A Behavioral Study on Abandonment Decisions in Multi-Stage Projects
Management Science, 66(5), 1999-2016, 2020
30 Pages Posted:
Date Written: November 29, 2018
In uncertain environments, project reviews provide an opportunity to make “continue or abandon” decisions and thereby maximize a project’s expected payoff. We experimentally investigate continue/abandon decisions in a multi-stage project under two conditions: when the project is reviewed at every stage and when review opportunities are limited. Our results confirm findings in the literature that project abandonment tends to be delayed, yet we also observe premature termination. Decisions are highly path dependent; in particular, subjects are more likely to abandon after observing reduced project value, and abandonment rate is higher near the middle—rather than near the beginning or end—of a project. Interestingly, when reviews are limited, subjects are less likely to continue a project that should be abandoned. At the same time, subjects are more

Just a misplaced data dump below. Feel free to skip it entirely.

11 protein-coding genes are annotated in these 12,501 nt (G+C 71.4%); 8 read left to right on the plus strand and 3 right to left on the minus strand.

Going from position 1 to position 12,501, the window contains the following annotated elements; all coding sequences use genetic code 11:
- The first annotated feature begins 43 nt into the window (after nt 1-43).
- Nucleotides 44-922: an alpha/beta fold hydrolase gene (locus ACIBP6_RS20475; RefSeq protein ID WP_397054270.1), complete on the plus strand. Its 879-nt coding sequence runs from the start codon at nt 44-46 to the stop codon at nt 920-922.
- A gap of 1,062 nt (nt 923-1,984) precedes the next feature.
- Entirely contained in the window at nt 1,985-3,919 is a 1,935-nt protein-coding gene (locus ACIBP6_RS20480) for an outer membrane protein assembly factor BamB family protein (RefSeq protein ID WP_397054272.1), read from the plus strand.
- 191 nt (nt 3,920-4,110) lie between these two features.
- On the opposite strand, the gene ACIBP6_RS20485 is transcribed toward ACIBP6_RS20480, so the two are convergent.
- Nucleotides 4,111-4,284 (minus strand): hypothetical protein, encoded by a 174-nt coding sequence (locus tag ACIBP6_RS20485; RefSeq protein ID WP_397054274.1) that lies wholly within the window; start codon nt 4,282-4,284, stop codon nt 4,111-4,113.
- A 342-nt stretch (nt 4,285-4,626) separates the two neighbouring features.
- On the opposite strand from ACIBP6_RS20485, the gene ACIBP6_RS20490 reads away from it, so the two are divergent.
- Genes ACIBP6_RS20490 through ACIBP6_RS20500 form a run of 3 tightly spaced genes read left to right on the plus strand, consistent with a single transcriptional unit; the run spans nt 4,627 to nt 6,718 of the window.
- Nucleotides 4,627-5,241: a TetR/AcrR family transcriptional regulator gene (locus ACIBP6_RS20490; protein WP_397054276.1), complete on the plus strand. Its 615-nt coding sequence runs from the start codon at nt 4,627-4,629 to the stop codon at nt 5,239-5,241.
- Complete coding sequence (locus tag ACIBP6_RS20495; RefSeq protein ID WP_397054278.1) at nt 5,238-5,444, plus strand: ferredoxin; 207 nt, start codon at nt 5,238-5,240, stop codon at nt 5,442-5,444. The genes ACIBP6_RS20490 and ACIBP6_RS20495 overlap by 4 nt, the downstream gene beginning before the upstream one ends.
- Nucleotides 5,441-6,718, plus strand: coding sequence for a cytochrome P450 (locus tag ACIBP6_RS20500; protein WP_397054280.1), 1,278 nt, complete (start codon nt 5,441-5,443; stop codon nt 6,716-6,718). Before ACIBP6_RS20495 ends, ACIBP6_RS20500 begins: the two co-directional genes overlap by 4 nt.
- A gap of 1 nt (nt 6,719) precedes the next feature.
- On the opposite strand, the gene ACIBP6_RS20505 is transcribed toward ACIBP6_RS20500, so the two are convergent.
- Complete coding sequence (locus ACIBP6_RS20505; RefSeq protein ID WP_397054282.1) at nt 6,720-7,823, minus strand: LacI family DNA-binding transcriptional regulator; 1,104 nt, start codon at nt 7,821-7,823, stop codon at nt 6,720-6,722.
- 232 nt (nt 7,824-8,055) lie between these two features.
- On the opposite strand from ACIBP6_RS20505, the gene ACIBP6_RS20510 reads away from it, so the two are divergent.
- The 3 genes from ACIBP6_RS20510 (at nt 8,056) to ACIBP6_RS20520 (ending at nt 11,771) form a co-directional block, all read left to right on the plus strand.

inclined to review again after receiving negative (rather than positive) news. Our data are explained well by a model that incorporates three behavioral concepts—gains or losses from comparing the project value with an internal adaptive reference point, sunk cost bias, and status quo bias. Our work suggests that more frequent reviews need not lead to better project performance, and it also identifies contexts in which outside intervention is most valuable in project decision making.
Keywords: project management, continue/abandon decisions, reference dependence, sunk cost effect, status quo bias
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